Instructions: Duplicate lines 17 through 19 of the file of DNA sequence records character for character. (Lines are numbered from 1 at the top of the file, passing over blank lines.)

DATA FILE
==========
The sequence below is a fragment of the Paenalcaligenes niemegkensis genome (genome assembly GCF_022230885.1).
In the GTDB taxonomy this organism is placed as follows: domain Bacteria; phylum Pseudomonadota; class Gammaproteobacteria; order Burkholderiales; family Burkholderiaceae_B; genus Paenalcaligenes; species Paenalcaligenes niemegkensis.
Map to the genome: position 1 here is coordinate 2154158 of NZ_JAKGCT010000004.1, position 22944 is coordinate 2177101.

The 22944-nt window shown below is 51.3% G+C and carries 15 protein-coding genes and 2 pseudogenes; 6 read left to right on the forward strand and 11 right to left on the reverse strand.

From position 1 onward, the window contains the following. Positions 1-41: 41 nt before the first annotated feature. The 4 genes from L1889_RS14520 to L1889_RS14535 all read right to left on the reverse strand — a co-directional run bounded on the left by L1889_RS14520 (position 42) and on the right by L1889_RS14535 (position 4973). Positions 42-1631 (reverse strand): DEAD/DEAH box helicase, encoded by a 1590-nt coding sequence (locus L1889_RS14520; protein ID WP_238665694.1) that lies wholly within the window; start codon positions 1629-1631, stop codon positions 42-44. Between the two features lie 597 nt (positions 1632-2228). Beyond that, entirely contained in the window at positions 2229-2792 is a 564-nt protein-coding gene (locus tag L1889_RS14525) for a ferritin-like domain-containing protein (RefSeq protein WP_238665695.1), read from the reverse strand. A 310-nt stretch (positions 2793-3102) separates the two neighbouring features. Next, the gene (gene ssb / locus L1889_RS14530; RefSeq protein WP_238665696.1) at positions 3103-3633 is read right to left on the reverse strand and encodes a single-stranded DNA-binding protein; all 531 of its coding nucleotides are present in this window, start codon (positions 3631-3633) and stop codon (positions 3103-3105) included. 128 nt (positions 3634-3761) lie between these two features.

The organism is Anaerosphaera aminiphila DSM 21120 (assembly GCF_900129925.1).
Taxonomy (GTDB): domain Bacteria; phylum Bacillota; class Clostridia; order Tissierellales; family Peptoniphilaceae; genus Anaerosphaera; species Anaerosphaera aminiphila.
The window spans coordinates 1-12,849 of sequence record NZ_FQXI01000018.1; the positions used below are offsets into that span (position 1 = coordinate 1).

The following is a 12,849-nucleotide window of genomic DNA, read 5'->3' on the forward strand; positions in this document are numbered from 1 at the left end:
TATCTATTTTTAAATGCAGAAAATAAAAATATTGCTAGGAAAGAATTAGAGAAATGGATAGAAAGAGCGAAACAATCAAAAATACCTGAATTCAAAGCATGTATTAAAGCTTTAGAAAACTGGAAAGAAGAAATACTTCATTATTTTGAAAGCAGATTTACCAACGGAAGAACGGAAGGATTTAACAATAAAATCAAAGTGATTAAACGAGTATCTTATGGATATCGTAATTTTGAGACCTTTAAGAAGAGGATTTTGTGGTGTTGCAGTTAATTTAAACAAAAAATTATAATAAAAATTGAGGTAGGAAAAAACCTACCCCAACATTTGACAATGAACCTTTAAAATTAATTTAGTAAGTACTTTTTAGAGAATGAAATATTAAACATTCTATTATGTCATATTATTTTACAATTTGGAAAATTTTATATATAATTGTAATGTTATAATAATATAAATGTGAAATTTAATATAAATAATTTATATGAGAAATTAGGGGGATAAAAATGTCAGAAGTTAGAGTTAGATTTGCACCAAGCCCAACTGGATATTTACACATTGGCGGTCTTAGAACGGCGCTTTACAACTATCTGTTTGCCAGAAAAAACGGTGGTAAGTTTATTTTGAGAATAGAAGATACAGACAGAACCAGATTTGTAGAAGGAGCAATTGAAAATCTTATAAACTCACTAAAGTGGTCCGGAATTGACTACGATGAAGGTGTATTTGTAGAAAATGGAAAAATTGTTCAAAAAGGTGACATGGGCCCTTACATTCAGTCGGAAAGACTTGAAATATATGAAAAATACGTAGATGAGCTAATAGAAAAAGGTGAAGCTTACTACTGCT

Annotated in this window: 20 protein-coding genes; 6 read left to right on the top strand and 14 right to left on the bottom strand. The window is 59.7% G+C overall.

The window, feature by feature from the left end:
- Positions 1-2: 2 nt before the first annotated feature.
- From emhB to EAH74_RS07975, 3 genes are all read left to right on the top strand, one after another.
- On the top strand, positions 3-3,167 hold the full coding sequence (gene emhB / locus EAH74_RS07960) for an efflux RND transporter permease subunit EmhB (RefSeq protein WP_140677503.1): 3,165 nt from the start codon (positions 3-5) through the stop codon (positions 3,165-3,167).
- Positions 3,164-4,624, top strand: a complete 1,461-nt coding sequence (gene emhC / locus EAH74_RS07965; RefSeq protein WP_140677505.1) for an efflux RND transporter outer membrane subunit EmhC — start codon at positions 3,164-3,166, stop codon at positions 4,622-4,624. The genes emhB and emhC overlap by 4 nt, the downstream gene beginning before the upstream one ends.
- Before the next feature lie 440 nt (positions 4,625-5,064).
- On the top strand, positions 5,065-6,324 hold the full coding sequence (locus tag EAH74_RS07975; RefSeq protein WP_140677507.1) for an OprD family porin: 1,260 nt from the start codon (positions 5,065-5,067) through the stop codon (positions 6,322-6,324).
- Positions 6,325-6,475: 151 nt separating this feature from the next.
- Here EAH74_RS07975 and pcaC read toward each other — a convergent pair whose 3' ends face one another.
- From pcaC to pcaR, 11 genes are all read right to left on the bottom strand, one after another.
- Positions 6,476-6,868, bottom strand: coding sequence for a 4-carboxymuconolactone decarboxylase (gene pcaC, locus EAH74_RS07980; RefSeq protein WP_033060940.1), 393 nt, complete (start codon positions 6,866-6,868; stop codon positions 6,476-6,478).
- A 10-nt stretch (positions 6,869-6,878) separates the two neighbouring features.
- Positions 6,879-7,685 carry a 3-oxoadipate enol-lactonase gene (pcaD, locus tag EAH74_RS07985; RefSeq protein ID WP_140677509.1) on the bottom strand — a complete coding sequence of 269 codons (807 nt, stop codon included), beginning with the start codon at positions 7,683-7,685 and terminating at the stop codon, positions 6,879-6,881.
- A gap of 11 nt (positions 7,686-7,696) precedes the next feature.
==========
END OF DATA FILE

- Before the next feature lie 440 nt (positions 4,625-5,064).
- On the top strand, positions 5,065-6,324 hold the full coding sequence (locus tag EAH74_RS07975; RefSeq protein WP_140677507.1) for an OprD family porin: 1,260 nt from the start codon (positions 5,065-5,067) through the stop codon (positions 6,322-6,324).
- Positions 6,325-6,475: 151 nt separating this feature from the next.